Register for Faculty on the Road Seminars

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Saturday November 14
1:00 PM - 3:00 PM
Join us for Good Governance and the Transition of Power, Lessons from the Roman Empire with David Castriota, Mary Griggs Burke Chair in Art & Art History on Saturday, November 14 at 1:00 PM Eastern Time. Many people think that the greatest threat the Roman Empire faced was barbarian invasion. Actually, what threatened it most was the very internal problem of guaranteeing that power would be held by a ruler who was up to the job, and that he would see to it that he was succeeded by someone equally capable by virtue of experience and temperament. But the simple fact is that this only happened continuously in the second century AD. During the rest of its history the Roman Empire was plagued by rulers who were either sociopaths or incompetents, or both, and even good emperors often failed to choose and groom a worthy successor. The lesson of history here is painfully relevant to our own time and our own failing empire. Many of our leaders claim that we are threatened by external enemies, but the real threat is from within. It comes from people in authority with no conception of respect for our institutions, from a public that does not demand competence from its leaders, and from a system that has repeatedly granted power to a chief executive who lacked the abilities and the moral compass to use that power wisely in the interest of the American people. Will we learn the lessons that history has to offer and self-correct, or will historians someday marvel at how closely the decline and fall of the American Empire paralleled that of the Roman one? A zoom link will be sent to registrants within 24 hours of the event or email alum@sarahlawrence.edu.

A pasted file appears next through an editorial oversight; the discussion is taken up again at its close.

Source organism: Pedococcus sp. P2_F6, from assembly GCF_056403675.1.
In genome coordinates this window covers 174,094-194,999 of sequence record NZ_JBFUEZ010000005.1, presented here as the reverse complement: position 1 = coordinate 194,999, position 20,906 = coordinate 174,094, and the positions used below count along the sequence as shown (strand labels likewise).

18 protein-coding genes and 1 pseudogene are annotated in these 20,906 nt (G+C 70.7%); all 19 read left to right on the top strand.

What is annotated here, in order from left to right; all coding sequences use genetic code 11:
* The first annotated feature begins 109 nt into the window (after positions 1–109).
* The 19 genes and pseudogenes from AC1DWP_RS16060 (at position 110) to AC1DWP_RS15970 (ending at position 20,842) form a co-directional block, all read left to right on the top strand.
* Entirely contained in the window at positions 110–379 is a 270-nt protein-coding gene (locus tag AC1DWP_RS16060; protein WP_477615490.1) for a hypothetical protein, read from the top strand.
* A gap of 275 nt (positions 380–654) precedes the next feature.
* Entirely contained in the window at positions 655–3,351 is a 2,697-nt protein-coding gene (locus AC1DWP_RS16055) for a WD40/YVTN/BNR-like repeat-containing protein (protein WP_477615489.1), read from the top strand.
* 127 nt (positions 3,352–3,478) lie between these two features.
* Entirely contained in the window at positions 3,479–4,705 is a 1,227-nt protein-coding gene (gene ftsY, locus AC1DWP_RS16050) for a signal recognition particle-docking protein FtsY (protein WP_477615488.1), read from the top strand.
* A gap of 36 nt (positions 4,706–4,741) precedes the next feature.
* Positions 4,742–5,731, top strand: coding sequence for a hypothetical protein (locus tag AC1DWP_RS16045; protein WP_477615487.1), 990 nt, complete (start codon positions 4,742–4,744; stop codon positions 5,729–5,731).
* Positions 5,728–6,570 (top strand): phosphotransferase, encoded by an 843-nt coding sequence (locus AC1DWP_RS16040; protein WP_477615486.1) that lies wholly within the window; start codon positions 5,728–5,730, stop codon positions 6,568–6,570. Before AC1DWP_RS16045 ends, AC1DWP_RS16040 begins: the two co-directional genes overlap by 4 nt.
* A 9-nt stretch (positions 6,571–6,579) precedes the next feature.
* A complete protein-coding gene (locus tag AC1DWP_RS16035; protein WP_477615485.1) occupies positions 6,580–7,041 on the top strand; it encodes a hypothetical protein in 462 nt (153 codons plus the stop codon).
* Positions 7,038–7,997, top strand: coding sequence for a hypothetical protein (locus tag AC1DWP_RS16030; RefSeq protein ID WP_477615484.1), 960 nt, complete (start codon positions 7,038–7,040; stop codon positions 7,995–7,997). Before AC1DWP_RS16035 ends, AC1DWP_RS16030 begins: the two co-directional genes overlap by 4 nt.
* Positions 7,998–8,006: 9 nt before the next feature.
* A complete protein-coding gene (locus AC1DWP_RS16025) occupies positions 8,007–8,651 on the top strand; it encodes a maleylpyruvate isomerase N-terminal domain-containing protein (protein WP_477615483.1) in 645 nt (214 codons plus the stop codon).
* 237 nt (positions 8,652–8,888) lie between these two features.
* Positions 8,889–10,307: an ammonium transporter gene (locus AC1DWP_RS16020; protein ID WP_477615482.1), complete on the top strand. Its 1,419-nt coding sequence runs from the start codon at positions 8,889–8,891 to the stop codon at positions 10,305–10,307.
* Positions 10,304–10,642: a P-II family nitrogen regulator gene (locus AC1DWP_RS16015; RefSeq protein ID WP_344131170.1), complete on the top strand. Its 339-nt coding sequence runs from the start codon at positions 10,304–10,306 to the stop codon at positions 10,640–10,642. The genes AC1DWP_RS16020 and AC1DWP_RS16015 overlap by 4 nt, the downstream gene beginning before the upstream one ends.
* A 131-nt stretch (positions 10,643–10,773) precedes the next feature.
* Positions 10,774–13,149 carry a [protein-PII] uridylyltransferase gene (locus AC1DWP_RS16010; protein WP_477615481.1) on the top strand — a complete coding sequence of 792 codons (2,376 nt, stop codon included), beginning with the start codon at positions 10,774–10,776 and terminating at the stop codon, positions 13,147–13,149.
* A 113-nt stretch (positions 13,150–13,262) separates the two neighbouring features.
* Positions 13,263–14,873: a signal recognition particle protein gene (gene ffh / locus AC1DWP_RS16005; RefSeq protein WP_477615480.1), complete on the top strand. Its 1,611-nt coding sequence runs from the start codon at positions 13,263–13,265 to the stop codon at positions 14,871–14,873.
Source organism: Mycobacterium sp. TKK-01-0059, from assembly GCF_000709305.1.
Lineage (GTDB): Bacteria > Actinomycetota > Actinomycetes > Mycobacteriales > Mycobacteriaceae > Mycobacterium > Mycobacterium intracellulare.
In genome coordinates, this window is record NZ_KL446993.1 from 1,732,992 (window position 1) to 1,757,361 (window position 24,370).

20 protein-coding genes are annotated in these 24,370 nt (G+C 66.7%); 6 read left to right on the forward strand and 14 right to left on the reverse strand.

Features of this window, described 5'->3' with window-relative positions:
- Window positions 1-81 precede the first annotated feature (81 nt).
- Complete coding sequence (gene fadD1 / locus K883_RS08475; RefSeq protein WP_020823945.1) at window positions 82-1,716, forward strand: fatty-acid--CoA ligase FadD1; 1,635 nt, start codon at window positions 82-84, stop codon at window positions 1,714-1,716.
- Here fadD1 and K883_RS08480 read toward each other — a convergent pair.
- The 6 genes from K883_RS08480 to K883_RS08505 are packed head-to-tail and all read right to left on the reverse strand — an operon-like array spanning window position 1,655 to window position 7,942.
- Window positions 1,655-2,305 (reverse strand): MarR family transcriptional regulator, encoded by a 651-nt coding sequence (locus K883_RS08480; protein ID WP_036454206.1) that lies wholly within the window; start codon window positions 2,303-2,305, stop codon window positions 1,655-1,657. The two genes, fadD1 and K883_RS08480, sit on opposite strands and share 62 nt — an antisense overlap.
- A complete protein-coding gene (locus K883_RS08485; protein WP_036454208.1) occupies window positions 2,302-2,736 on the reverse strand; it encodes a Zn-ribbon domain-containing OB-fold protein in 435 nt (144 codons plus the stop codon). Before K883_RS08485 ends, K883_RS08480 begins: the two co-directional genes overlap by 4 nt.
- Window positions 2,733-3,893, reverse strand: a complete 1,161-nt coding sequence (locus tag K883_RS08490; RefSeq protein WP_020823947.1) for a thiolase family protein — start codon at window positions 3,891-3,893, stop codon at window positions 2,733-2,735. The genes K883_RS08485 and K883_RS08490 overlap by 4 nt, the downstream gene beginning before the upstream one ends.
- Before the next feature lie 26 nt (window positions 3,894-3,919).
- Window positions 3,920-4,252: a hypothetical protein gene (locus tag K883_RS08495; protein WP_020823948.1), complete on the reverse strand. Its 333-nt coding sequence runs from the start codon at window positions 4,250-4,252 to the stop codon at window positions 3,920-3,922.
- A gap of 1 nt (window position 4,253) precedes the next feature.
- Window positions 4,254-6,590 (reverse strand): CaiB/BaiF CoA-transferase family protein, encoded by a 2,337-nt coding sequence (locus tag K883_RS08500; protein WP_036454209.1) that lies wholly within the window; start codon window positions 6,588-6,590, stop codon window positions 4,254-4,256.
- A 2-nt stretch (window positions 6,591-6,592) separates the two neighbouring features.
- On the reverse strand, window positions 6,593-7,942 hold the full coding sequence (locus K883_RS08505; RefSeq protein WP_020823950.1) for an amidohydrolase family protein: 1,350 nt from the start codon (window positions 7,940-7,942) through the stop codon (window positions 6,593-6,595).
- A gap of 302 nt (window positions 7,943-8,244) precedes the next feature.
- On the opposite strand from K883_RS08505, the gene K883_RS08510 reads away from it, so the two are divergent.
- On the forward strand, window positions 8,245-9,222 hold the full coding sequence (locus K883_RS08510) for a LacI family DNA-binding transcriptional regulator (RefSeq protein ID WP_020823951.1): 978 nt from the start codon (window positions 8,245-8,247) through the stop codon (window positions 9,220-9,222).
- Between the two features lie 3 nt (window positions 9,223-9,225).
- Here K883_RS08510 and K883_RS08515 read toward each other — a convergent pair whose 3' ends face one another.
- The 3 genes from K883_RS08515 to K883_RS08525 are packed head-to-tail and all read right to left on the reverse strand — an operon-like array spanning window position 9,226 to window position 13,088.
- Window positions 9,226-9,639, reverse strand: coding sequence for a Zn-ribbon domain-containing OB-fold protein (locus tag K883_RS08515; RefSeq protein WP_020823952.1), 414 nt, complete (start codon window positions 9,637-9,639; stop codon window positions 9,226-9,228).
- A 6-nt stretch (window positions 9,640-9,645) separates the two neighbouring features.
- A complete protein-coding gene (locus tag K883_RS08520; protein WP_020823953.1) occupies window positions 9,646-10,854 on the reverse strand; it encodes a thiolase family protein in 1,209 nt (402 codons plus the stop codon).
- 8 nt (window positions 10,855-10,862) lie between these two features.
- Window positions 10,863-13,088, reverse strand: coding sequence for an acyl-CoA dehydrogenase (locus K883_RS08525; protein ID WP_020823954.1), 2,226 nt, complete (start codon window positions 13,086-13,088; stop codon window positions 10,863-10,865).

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Saturday December 5
1:00 PM - 3:00 PM
The Creation accounts of the Bible's Book of Genesis highlight human beings as unique creatures of the earth, endowed with gifts that carry responsibilities: godlikeness, "dominion," speech, growing self-awareness, and awareness of the environment - cosmic and terrestrial - in which humans are to live and prosper, and which they are called to foster. These foundational passages in the Bible can refresh our wonder at the worlds we abide in and strengthen our sense of responsibility to the works of earth-care that we are uniquely qualified and challenged to carry on. Seminar at 1:00 PM Eastern Time led by William Shullenberger, Literature Faculty. A zoom link will be sent to registrants within 24 hours of the event or email alum@sarahlawrence.edu.
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Event registration summary
Faculty on the Road: Good Governance and the Transition of Power with David Castriota:
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Ecology in Eden - A "Green" Reading of Genesis 1 - 3 with William Shullenberger:
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